Washington’s controls on the export of high-end chips and chip-making technology to China, announced October 7, 2022, were intended to deny China access to cutting-edge hardware that supported the most advanced AI applications. By contrast, the Commerce Department has shown flexibility in allowing semiconductor equipment manufacturers to ship machines that produce mature chips.

The Biden Administration adapted its strategy from a September 2022 report by the Special Competitive Studies Project, chaired by former Google CEO Eric Schmidt. This offered a response to China’s growing military power as imagined by Silicon Valley software venture capitalists: An “Offset-X strategy” including “distributed and networked operations, human-machine collaboration, human-machine teaming, primacy in software-centric warfare, resilience and greater technological interoperability and interchangeability and partners.”

Eric Schmidt speaks during a National Security Commission on Artificial Intelligence (NSCAI) conference November 5, 2019, in Washington, DC. Photo: Asia Times files/ Alex Wong / Getty Images via AFP

That was a Silicon Valley futurist’s view of warfare, unrelated to military technology that will prevail for the foreseeable future. Both the US and Chinese military use older-generation chips for sensing, targeting and processing information. The older chips are more robust and easier to harden, as a February 2022 Rand Corporation study explained.

The Biden Administration gravely underestimated the power and importance of mature chip technologies (14 nanometers and higher), which comprise 95% of the global chips market and power 5G infrastructure, industrial productivity applications, and other so-called Fourth Industrial Revolution technologies. Semiconductor fabricators depend on mature chips for most of their revenues, and China’s massive investment in a domestic supply chain threatens to erode the financial base of the whole Western chip industry, as Dimitri Alperovitch of Silverado Incubator has observed.

One problem is that cutting off the Chinese market may have devastating consequences for the revenues of Western high-tech companies. The Atlantic Council warned in a March 2023 report, “While the steps taken by the Biden administration to constrain China’s progress in producing cutting-edge semiconductors appear calibrated to avoid widespread industry disruption, the policy has painful consequences that cannot be downplayed….the bottom-line impact may be felt in terms of what the industry terms a ‘significant loss of scale’ that could yield fewer resources for R&D and new investments…. It is essential that the semiconductor industry – and US allies, as discussed below – have a voice in assessing the potential impact of additional proposed constraints. Communication is essential to avoid unintended consequences.”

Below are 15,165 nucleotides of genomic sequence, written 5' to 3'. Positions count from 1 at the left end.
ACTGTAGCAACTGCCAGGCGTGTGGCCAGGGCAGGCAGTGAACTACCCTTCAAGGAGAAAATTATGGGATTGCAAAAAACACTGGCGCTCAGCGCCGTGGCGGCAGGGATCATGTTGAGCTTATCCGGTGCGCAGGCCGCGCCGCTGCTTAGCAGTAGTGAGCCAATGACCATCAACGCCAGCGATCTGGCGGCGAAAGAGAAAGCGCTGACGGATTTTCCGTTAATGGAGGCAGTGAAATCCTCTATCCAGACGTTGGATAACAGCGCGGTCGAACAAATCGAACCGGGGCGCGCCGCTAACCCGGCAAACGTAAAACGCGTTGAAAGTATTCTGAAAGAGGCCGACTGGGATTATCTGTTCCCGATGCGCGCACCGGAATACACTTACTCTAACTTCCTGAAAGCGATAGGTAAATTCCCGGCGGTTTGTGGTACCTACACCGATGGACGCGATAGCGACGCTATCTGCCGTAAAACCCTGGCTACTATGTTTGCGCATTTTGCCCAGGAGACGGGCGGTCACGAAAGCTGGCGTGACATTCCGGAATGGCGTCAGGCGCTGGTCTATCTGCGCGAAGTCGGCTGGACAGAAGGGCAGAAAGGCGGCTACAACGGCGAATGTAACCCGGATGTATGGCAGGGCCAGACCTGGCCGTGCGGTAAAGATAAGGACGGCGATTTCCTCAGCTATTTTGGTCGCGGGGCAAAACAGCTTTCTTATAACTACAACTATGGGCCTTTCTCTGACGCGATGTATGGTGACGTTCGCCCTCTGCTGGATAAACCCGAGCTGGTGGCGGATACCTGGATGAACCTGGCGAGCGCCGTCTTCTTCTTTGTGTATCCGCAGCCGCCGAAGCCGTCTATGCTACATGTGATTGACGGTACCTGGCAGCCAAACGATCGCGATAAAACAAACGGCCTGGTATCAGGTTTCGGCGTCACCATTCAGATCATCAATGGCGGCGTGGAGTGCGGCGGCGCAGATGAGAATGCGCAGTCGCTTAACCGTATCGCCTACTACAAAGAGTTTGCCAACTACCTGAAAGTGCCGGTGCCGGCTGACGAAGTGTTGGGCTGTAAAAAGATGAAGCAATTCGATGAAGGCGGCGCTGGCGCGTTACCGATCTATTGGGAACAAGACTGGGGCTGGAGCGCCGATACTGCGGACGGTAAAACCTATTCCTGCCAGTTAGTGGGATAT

To make matters worse, American sanctions on the sale of high-end chips to China are extremely difficult to enforce. To comply with sanctions Nvidia reduced the clock speed on a variant of its GPUs, the standard for high-end servers, while selling substantially the same product to China.

In addition, the global market in chips is so complex and opaque that Chinese companies can buy whatever they want on the gray market, and the enforcement capacity of the Commerce Department is woefully inadequate to prevent this, Allen stated. Chinese sources say that high-end GPUs are freely available at a 10% premium to the going price.

Chinese commentators compare the chip war to China’s civil war. By concentrating on low-end chips, and undercutting the prices of Western manufacturers, “Observer” columnist Chen Feng says, China will “encircle the cities from the countryside,” a reference to Mao’s successful military strategy during the Civil War of the 1940s. The United States “can only go to Menglainggu [the site of a decisive 1947 Communist victory) by relying on high-end chips.” As noted, analysts like Alperovitch have already flagged the danger.

On March 27, Huawei announced that it had developed its own chip design software for 14 nanometer and wider mature nodes; if true, that would represent a major step towards Chinese independence from US design firms Cadence and Synopsis, which have had a near monopoly on the technology.

As the Atlantic Council suggested, the Biden Administration appears to have given US firms considerable leeway in exports to China. LAM Research, a leading US manufacturer of semiconductor equipment, predicted an increase in sales to China during the remainder of 2023, after receiving “clarification” of export rules from the Biden Administration. The Dutch chip lithography giant ASML also projected an increase in Chinese sales this year, and its CEO Peter Wennink stated that “the mature semiconductor space is very important and needs to grow. And this is where China is very strong.”

The reported Berlin ban on semiconductor chemicals might have misfired, but it was the first salvo of what will be a long tech war of attrition.